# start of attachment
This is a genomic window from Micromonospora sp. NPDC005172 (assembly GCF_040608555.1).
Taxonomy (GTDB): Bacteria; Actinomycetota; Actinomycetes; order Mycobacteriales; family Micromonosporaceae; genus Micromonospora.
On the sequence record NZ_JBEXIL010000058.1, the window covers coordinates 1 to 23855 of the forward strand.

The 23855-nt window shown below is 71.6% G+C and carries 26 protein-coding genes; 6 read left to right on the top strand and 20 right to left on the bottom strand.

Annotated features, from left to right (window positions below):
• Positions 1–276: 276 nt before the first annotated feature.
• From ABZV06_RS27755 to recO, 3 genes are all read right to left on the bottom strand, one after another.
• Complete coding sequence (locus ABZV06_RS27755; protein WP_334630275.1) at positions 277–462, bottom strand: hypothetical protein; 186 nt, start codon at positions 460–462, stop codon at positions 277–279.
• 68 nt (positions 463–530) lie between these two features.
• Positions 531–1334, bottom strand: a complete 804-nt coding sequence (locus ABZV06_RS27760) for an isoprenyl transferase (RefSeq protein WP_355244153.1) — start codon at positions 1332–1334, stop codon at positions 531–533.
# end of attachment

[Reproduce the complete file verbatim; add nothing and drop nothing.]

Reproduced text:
This is a genomic window from Micromonospora sp. NPDC005172 (assembly GCF_040608555.1).
Taxonomy (GTDB): Bacteria; Actinomycetota; Actinomycetes; order Mycobacteriales; family Micromonosporaceae; genus Micromonospora.
On the sequence record NZ_JBEXIL010000058.1, the window covers coordinates 1 to 23855 of the forward strand.

The 23855-nt window shown below is 71.6% G+C and carries 26 protein-coding genes; 6 read left to right on the top strand and 20 right to left on the bottom strand.

Annotated features, from left to right (window positions below):
• Positions 1–276: 276 nt before the first annotated feature.
• From ABZV06_RS27755 to recO, 3 genes are all read right to left on the bottom strand, one after another.
• Complete coding sequence (locus ABZV06_RS27755; protein WP_334630275.1) at positions 277–462, bottom strand: hypothetical protein; 186 nt, start codon at positions 460–462, stop codon at positions 277–279.
• 68 nt (positions 463–530) lie between these two features.
• Positions 531–1334, bottom strand: a complete 804-nt coding sequence (locus ABZV06_RS27760) for an isoprenyl transferase (RefSeq protein WP_355244153.1) — start codon at positions 1332–1334, stop codon at positions 531–533.